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Felt Flowers For Beginners

I have been wanting to make some felt and cardstock flowers.  So, today I decided to test a few things out.  I wanted to see if my Cricut Maker could cut the cheap fabric sheets I bought from JoAnn Fabrics and Dollar Tree.  I also wanted to know if the card stock and felt flowers could use the same designs/templates, or if you had to change anything to make one or the other.  I also tested some different glues out.  I plan on making several more flowers and different varieties of both felt and paper flowers in the future.  So make sure you watch for that.   

Felt can leave a lot of pieces on your mat.  I recommend covering your mat with transfer tape or contact paper, sticky side up.  When you remove your felt all the extra pieces will stay on the transfer tape or contact paper, which you can then just pull off your mat to remove.  All the little extra bits of felt will be removed along with it, leaving you with a clean mat.   

I found this simple felt flower design someone made in Cricut Design Space.  It was called my first felt flower.  I would not recommend using this pattern, as there are a few things wrong with the pattern.  It did work for learning and testing preposes however.   

I started out by using the JoAnn fabrics felt first.  I used my pink mat with the rotary blade.  I just used the smallest flower pattern in this design.  I also used the felt setting.  This was cut out beautifully.  I have heard it is best to cut felt on a Cricut Maker with the rotary blade.   

felt flower

The pattern was a circle shaped instead of the typical spiral shape.  So, after my Cricut Maker cut out the pattern I had to Cut the circle open in order to roll the flower.  It rolled okay.  Because of the design some of the petals kept rolling in the same location as the row before them.  It still made for a pretty flower, but it would have been even nicer if the petals were offset from one another.   

This pattern also did not have a bottom.  This is typically how you finish gluing the flower together.  I had to glue the side of the flower closed, then cut another piece of felt to glue on the bottom.  Without the bottom you could see through the middle of the flower.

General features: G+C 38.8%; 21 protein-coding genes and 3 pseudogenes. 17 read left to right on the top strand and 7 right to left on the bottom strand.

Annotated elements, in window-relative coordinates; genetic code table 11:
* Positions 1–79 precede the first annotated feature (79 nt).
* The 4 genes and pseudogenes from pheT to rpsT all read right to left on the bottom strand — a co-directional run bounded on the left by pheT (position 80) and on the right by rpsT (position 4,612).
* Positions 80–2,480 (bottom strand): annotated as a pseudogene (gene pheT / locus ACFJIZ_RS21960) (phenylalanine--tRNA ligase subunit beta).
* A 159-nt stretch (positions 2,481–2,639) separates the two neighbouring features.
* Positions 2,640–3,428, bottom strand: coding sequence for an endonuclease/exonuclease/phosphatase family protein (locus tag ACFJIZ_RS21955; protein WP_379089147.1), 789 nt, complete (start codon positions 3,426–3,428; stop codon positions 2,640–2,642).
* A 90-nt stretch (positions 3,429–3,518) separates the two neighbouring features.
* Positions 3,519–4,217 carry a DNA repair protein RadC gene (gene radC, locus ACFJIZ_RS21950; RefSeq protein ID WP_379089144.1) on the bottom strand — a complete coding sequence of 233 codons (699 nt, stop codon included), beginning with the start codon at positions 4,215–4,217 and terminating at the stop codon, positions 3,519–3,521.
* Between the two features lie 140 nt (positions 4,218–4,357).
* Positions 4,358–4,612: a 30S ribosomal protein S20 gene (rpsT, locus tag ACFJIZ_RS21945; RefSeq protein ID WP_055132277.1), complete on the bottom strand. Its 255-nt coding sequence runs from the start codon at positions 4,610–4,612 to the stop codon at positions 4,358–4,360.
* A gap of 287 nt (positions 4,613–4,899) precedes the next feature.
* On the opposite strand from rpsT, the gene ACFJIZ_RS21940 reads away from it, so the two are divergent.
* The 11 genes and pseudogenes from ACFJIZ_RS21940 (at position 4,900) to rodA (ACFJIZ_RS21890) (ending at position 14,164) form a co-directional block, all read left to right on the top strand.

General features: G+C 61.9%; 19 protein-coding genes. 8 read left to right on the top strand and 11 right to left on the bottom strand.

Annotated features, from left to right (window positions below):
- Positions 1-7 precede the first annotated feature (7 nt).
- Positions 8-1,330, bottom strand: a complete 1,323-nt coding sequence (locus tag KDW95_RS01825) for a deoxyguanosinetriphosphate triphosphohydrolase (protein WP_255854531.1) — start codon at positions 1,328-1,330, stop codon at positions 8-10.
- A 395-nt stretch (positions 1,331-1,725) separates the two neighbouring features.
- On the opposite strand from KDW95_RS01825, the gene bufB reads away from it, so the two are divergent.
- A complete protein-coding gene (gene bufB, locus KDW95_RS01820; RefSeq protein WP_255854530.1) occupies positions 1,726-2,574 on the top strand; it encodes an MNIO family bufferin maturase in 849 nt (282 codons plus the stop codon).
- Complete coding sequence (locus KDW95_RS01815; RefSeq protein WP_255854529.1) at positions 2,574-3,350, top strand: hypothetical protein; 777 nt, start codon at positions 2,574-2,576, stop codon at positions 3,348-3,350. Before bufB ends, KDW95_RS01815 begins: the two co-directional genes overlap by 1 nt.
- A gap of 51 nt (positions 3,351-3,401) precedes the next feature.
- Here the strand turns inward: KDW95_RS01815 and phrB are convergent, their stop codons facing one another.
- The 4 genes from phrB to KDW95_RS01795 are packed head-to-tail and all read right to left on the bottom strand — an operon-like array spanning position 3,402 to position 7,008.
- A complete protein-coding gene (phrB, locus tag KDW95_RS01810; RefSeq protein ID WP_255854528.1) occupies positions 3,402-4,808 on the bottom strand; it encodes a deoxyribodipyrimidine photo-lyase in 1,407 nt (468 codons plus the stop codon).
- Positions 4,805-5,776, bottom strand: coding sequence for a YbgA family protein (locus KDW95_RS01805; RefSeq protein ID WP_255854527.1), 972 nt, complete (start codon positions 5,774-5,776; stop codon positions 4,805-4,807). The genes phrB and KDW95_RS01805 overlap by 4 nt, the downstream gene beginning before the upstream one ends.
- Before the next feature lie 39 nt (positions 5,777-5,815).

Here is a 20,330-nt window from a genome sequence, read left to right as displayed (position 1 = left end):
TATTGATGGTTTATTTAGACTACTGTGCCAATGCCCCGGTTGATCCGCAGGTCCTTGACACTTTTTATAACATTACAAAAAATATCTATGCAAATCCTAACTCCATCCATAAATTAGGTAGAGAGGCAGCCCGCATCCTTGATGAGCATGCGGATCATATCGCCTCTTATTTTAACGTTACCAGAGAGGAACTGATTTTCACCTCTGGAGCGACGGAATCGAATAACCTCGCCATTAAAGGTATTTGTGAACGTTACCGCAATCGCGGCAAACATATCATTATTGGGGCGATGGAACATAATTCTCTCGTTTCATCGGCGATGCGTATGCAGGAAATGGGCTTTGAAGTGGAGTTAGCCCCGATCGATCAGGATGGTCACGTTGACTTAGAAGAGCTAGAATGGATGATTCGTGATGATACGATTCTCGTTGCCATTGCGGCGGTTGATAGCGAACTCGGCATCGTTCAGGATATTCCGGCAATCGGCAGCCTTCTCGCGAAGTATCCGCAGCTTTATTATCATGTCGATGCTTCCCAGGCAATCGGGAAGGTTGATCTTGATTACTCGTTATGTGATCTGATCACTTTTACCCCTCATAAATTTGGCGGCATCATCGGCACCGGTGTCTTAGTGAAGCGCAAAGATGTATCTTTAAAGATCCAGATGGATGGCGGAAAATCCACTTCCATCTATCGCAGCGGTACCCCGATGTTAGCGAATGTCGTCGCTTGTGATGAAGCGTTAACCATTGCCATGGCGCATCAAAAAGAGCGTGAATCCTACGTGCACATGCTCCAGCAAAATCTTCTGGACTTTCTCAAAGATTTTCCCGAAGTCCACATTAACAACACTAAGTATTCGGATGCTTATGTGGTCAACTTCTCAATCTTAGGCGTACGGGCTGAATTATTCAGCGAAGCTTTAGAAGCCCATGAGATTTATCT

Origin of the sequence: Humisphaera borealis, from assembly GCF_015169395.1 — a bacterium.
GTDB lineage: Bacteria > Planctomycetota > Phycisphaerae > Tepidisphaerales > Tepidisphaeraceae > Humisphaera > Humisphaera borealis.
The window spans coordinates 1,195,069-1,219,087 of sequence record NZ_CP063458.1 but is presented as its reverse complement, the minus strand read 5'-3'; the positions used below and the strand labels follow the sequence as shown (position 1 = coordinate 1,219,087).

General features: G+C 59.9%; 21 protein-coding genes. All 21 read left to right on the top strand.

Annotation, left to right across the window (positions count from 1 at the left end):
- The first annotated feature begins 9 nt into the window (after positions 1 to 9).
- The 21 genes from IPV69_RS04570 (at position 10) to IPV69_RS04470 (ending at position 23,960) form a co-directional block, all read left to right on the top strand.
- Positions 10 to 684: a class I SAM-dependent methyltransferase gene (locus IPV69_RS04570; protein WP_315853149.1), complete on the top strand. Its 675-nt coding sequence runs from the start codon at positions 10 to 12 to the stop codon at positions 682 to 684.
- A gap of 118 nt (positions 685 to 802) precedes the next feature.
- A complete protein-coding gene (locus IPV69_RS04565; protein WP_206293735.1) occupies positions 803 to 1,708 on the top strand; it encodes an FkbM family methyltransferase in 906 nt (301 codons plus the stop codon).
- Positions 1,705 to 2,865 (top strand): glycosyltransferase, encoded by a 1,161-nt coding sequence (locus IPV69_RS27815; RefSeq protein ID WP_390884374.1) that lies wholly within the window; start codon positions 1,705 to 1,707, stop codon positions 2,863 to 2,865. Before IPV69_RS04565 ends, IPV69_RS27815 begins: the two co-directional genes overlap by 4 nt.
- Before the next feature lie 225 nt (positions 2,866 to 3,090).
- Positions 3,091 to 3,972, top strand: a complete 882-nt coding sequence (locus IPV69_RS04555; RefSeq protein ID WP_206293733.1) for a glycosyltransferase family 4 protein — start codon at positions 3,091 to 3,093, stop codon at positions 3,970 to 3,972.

I rolled my flower by hand, but you could use a paper quilling tool to help you roll your flowers if needed.  Since felt is thicker I found it easier to roll the felt flower by hand, but the card stock flowers may be easier to roll with the paper quilling tool, especially smaller ones.   

By making this first felt flower I learned many things.   

  1. Felt can be cut with the Cricut Maker with the rotary blade.  I used the felt fabric setting.   
  1. You do not have to buy the Cricut brand or other expensive felt to have nice cuts with the Cricut Maker.   
  1. The felt flowers can use the exact same patterns and designs as the paper card stock flowers.   
  1. If you are doing the rolled flower method, then it should be in a spiral pattern, and it needs a circle at the end to create the bottom of the flower.   
  1. Both super glue and hot glue can work of holding your felt flowers together. Elmer’s glue works great for the paper/cardstock flowers.     
  1. The flowers end up being a lot smaller than you expect once they have been rolled.   
  1. Felt flowers are fun to make, and I cannot wait to make more! 

Size chart for felt and paper flowers

Sizes will differ a little depending on the type of flower and how tightly it is rolled.

Size of flower to cutsize of flower after rolled/finished flower
2 inch0.75 inch
3 inch 1 inch
4 inch 1.15 inch
5inch 1.25 inch
6 inch 1.5 inch
7 inch 1.65 inch
8 inch 1.85 inch
9 inch 2 inch
felt flower

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